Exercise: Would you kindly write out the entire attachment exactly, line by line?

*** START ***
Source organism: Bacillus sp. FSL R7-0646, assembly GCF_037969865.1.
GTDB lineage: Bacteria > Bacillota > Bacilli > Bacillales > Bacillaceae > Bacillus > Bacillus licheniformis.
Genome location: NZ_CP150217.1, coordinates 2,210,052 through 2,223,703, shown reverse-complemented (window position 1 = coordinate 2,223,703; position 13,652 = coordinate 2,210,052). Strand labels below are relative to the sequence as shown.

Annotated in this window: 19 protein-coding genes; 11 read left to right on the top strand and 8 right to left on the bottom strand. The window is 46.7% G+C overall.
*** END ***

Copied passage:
Source organism: Bacillus sp. FSL R7-0646, assembly GCF_037969865.1.
GTDB lineage: Bacteria > Bacillota > Bacilli > Bacillales > Bacillaceae > Bacillus > Bacillus licheniformis.
Genome location: NZ_CP150217.1, coordinates 2,210,052 through 2,223,703, shown reverse-complemented (window position 1 = coordinate 2,223,703; position 13,652 = coordinate 2,210,052). Strand labels below are relative to the sequence as shown.

Annotated in this window: 19 protein-coding genes; 11 read left to right on the top strand and 8 right to left on the bottom strand. The window is 46.7% G+C overall.